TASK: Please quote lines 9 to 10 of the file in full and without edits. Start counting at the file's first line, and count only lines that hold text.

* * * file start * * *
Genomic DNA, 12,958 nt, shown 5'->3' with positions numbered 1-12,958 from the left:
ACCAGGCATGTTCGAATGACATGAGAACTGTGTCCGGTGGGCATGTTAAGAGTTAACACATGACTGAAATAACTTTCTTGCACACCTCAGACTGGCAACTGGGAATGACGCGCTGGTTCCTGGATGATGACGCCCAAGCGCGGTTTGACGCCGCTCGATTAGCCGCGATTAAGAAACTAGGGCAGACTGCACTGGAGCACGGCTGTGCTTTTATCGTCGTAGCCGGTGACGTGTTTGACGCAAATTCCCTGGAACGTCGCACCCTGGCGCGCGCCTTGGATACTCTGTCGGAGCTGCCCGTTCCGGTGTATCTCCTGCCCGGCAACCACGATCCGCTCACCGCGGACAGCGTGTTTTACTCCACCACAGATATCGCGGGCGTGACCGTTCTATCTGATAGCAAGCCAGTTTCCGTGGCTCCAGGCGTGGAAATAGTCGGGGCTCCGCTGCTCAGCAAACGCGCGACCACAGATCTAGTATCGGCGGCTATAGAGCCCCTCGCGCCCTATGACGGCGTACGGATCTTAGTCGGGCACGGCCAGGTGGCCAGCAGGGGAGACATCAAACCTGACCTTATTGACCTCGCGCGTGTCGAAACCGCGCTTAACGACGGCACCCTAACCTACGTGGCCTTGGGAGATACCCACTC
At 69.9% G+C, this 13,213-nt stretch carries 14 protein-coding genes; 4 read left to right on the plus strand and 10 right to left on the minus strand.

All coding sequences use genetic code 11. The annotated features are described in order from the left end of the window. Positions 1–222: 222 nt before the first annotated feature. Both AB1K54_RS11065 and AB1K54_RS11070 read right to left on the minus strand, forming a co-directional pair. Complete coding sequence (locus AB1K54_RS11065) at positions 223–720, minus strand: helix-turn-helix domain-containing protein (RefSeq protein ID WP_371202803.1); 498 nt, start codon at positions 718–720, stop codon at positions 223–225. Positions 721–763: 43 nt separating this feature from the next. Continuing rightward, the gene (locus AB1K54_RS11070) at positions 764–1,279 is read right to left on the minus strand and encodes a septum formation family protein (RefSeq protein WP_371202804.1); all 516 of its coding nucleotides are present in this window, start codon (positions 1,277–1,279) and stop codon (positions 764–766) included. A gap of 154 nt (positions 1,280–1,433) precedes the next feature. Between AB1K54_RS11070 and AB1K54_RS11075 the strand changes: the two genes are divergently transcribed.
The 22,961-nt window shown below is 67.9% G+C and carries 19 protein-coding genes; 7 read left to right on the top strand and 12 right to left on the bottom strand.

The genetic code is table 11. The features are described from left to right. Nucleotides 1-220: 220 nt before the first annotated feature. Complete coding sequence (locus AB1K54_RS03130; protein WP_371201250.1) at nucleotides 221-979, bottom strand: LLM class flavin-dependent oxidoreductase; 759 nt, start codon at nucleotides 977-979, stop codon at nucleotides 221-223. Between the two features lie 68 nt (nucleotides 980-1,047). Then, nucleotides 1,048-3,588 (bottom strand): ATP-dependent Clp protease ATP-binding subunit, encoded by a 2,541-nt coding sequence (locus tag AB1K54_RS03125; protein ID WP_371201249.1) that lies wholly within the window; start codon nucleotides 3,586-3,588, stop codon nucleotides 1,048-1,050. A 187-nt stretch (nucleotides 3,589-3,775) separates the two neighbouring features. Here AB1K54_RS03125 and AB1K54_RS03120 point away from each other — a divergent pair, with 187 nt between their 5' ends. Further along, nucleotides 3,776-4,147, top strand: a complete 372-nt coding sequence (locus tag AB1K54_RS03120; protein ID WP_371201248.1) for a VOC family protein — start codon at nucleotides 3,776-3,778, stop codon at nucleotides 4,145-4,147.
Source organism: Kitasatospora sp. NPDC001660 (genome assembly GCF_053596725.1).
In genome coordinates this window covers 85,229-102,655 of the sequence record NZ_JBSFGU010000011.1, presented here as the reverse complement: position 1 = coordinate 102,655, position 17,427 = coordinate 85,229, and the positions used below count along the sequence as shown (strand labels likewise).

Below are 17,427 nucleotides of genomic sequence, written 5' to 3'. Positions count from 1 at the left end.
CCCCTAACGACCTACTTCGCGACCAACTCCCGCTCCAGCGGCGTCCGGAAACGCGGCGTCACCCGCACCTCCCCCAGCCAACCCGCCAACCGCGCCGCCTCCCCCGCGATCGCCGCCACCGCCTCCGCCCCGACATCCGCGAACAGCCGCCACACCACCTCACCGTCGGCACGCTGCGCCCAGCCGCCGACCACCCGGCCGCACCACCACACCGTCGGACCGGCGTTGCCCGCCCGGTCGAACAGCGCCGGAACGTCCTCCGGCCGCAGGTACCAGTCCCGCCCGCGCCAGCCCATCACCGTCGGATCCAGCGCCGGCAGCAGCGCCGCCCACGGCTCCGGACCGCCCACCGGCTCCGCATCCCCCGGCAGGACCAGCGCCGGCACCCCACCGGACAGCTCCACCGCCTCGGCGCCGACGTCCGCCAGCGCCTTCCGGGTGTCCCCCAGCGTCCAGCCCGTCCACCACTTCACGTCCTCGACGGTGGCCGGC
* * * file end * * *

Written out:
Below are 17,427 nucleotides of genomic sequence, written 5' to 3'. Positions count from 1 at the left end.
CCCCTAACGACCTACTTCGCGACCAACTCCCGCTCCAGCGGCGTCCGGAAACGCGGCGTCACCCGCACCTCCCCCAGCCAACCCGCCAACCGCGCCGCCTCCCCCGCGATCGCCGCCACCGCCTCCGCCCCGACATCCGCGAACAGCCGCCACACCACCTCACCGTCGGCACGCTGCGCCCAGCCGCCGACCACCCGGCCGCACCACCACACCGTCGGACCGGCGTTGCCCGCCCGGTCGAACAGCGCCGGAACGTCCTCCGGCCGCAGGTACCAGTCCCGCCCGCGCCAGCCCATCACCGTCGGATCCAGCGCCGGCAGCAGCGCCGCCCACGGCTCCGGACCGCCCACCGGCTCCGCATCCCCCGGCAGGACCAGCGCCGGCACCCCACCGGACAGCTCCACCGCCTCGGCGCCGACGTCCGCCAGCGCCTTCCGGGTGTCCCCCAGCGTCCAGCCCGTCCACCACTTCACGTCCTCGACGGTGGCCGGC